Q&AA: America Ferrera on activism and the great outdoors

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America Ferrera at the Women's March on Washington in January, 2017.
America Ferrera at the Women's March on Washington in January, 2017. Credit: Theo Wargo/Getty Images

Actress America Ferrera has played many roles—a dorky editorial assistant on "Ugly Betty," a jeans-wearing teen in "Sisterhood of the Traveling Pants" and, currently, a bossy-but-empathetic floor manager on NBC's "Superstore." But it's her latest venture, a partnership with The North Face on a campaign that highlights female athletes, that most complements her social advocacy efforts. Ferrera, who recently announced she's pregnant with her first child, spoke with Ad Age about the #MeToo movement, protection for those in the DACA program, and more. Our conversation has been edited.

Why did you decide to work with the North Face on its "Move Mountains" campaign?
There are a lot of reasons why the campaign felt like such a natural fit. For one, I think it's so incredibly important to spotlight the stories of women doing incredible things in order to inspire the next generation of women to become doers and explorers in the world. It's important that we have those role models and are able to see ourselves in order to imagine what's possible for us—that part of the campaign really resonates with me.

Are you a big outdoors person?
I have had an incredible journey finding my own explorative, adventurous spirit in the outdoors. A couple years ago, I started training for a triathlon and started doing things I had never done before, things I never thought I was capable of doing, like swimming in the ocean, riding my bike in the mountains and hills, and running. I'd never been a runner. I'd never had a lot of that in my life growing up—it was something that I didn't think was accessible to me. The experience really changed my perception of myself and what I was capable of, so I care deeply about making that kind of adventure feel accessible to young women.

How do you choose the brands that you represent?
I don't partner with a lot of brands. It's rare that something comes up that feels really aligned with the things that I care about. Brands with messaging that resonates with me are few and far between.

You've been a fierce advocate of the #MeToo and #TimesUp movements. What still needs to change to prevent abuse and harassment against women?
I think how we value women in society, how we talk about them and the stories we tell, what we believe about their value and what their bodies are for and who those bodies belong to. Our culture is at fault for a lot of messaging that makes both men and women perceive women's bodies to be objects and, in a way, decoration for life, versus active, imaginative, creative people being and doing and adventuring in the world. I do think that the stories we tell young women and young men about what a woman's body is meant for has a lot to do with how we treat and legislate women, and the unwritten laws of culture.

You've also been active in your support of Latinos and of the DACA "Dreamers" program that protects undocumented immigrants who arrived in the U.S. as children. Can you talk about that?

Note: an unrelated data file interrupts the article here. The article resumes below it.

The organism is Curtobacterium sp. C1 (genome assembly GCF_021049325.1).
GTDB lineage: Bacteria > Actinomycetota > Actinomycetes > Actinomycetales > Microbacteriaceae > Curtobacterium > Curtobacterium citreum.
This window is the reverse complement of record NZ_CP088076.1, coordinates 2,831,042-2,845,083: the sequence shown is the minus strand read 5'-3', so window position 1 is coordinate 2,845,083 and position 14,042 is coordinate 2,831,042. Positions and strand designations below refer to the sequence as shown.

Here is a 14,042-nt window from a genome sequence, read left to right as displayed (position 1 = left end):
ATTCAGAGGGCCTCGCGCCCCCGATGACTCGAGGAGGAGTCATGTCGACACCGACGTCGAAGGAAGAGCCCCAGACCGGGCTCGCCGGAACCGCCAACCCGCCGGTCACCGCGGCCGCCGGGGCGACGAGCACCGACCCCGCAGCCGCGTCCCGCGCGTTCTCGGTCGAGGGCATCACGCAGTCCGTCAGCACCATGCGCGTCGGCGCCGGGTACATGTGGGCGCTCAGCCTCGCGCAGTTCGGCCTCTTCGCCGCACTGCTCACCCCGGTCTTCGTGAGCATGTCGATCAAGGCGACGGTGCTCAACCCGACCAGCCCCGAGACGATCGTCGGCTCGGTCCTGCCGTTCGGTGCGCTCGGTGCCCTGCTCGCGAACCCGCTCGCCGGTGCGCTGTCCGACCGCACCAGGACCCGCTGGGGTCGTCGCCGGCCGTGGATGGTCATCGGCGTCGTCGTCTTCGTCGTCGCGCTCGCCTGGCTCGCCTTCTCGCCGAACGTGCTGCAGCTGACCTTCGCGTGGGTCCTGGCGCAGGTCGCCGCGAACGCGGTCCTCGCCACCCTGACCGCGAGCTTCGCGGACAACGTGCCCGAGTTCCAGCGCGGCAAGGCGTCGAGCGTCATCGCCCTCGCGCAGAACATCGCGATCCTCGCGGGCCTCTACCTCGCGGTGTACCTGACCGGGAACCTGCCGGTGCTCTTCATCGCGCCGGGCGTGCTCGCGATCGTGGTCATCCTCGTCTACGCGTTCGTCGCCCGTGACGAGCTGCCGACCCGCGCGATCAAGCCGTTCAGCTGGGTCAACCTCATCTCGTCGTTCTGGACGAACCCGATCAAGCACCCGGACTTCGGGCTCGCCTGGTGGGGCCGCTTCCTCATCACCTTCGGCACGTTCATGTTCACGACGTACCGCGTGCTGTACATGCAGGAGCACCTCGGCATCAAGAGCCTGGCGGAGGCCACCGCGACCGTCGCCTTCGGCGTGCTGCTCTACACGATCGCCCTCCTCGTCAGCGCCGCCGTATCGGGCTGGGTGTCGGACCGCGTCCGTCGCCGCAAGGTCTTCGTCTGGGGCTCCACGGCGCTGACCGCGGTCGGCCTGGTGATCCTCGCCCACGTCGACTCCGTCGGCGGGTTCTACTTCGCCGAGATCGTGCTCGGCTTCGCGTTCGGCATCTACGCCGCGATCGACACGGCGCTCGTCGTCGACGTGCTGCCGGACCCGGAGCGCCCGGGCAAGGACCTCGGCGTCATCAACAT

I started an organization with my husband [Ryan Piers Williams] called Harness. We have been convening and gathering communities of artists and activists to create deep relationships and collaborations that speak not just to one side of our society, but narratives and storytelling and campaigns that impact multiple sides of our culture.

There is so much that needs to happen, so many pieces of the puzzle. For any issue to make headway, things need to change legislatively and policy-wise, but things also need to change culturally. It's hard to predict when those things will align. At our organization, we truly believe collaborations between artists and activists are more effective for creating the environment that allows for change to happen. We've been focused on creating those lasting relationships between artists and the activists' community across all issues—immigration, mass incarceration, gun reform, and women's and health issues. But ultimately, the relationships and collaborations between people with different perspectives and different platforms is what we're passionate about.

Ferrera in
Ferrera in Credit: Trae Patton/NBC

Do you personally have much of a social media presence?
I'm active on social, but I'm not as consistent with social media as I see other people being. I try and keep a good balance of staying present on social media when there's something that I feel passionate about sharing, and being a pretty private person. It's a balance that I'm still figuring out.

How do you watch TV shows?
I tend to watch online and I tend to binge. I don't watch a ton of television, but when there are windows and times to catch up on something I've been meaning to watch, I'll generally sit down to binge something and get it all in. There's not a whole lot of of patience anymore for sitting down and waiting for an episode a week.

In 'Superstore,' you work at a fictional store called Cloud 9. Do you ever feel compelled to shop while on set, maybe for the baby you're expecting?
We have a baby section at the Cloud 9 store, and it's fun to browse and get ideas, but I'm not allowed to shop at work. It's just pure inspiration.

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